TAG Yes, I would actually look for that day, when we have a vaccine that can be used at large scale and is easier to manage in terms of the cold-chain requirements that we have now. We’re encouraging institutions to really give us more options and we will be happy to work with those who have additional options to offer so in the future it will be just one of the vaccines in a routine that can be used in health facilities rather than using it on a small scale as in the ring vaccination only…

 

Emergencies

Emergencies

POLIO

Public Health Emergency of International Concern (PHEIC)

Polio this week as of 13 March 2019

:: On the occasion of the International Women’s Day on 8 March 2019, the Global Polio Eradication Initiative featured stories of women on-ground working for polio eradication efforts. Read all the IWD news here.

:: Wild poliovirus continues to transmit in Afghanistan—one of the most challenging geographical and socio-political landscapes—but GPEI is working with the partners and the government to make concrete gains in eliminating the disease. More on the efforts here.

:: Real-time disease surveillance is the future of disease of surveillance, which is being rolled-out at the World Health Organization’s Regional Office for Africa in collaboration with the Bill & Melinda Gates Foundation. Read more.

Summary of new viruses this week:
:: Pakistan – nine WPV1-positive environmental samples;
:: Nigeria – one circulating vaccine-derived poliovirus type 2 (cVDPV2)- positive community contact case and three cVDPV2-positive environmental samples.

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Editor’s Note:
WHO has posted a refreshed emergencies page which presents an updated listing of Grade 3,2,1 emergencies as below.

WHO Grade 3 Emergencies  [to 16 Mar 2019]
Democratic Republic of the Congo
::  32: Situation report on the Ebola outbreak in North Kivu  12 March 2019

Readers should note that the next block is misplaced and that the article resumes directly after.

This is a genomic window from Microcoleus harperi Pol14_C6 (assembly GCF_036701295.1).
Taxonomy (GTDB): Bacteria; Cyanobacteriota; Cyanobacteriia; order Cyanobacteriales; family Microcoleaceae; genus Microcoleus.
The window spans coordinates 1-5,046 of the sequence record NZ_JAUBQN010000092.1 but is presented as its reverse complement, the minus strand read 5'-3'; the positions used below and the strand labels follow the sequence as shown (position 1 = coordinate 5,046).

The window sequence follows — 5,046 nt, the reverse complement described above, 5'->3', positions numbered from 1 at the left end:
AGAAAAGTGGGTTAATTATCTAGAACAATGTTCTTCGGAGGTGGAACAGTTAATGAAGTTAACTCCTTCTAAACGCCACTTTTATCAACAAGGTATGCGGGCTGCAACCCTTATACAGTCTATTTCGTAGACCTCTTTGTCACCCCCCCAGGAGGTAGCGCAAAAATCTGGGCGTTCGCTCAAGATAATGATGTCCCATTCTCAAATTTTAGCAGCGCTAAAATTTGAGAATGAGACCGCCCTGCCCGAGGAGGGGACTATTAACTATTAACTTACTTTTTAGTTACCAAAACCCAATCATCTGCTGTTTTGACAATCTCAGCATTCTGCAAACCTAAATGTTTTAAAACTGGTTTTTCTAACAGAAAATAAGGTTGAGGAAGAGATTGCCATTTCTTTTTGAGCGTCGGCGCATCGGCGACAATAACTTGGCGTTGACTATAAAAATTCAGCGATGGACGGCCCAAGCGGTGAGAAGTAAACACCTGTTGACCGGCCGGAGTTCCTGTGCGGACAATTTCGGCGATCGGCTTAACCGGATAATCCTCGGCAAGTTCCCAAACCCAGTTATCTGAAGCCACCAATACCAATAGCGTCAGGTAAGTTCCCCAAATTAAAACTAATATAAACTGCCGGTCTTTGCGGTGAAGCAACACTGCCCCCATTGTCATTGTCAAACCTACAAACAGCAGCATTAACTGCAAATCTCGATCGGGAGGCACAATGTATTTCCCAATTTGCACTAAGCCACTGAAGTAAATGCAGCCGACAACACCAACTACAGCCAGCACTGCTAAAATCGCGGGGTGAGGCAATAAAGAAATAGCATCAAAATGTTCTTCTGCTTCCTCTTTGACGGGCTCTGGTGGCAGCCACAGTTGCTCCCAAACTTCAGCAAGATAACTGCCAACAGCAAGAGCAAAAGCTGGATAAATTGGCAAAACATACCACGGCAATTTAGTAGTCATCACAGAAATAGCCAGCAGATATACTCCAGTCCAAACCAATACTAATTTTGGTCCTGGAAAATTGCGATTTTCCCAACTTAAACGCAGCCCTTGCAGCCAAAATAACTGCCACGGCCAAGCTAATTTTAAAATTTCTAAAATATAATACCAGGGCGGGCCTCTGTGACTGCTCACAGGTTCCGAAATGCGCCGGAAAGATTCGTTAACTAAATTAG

:: DONS – Ebola virus disease – Democratic Republic of the Congo   14 March 2019

Syrian Arab Republic
:: 8 ways WHO supports health in Syria   14 March 2019

The Syrian crisis is one of the world’s biggest and most complex humanitarian emergencies. 8 years of conflict have taken a huge toll on a health system that was once among the best in the region. Here are 8 things to know about how WHO works in Syria to save lives and support health despite immense challenges.

Bangladesh – Rohingya crisis – No new digest announcements identified  
Myanmar – No new digest announcements identified  
Nigeria – No new digest announcements identified  
Somalia – No new digest announcements identified
South Sudan – No new digest announcements identified  
Yemen – No new digest announcements identified  

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WHO Grade 2 Emergencies  [to 16 Mar 2019]
MERS-CoV
:: Disease Commodity Package for MERS-CoV  pdf, 149kb  March 2019

Brazil (in Portugese) – No new digest announcements identified
Cameroon  – No new digest announcements identified
Central African Republic  – No new digest announcements identified
Ethiopia – No new digest announcements identified
Hurricane Irma and Maria in the Caribbean – No new digest announcements identified
Iraq – No new digest announcements identified  
Libya – No new digest announcements identified
Niger – No new digest announcements identified
occupied Palestinian territory  – No new digest announcements identified  
Sao Tome and Principe Necrotizing Cellulitis (2017) – No new digest announcements identified
Sudan – No new digest announcements identified
Ukraine – No new digest announcements identified
Zimbabwe – No new digest announcements identified

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WHO Grade 1 Emergencies  [to 16 Mar 2019]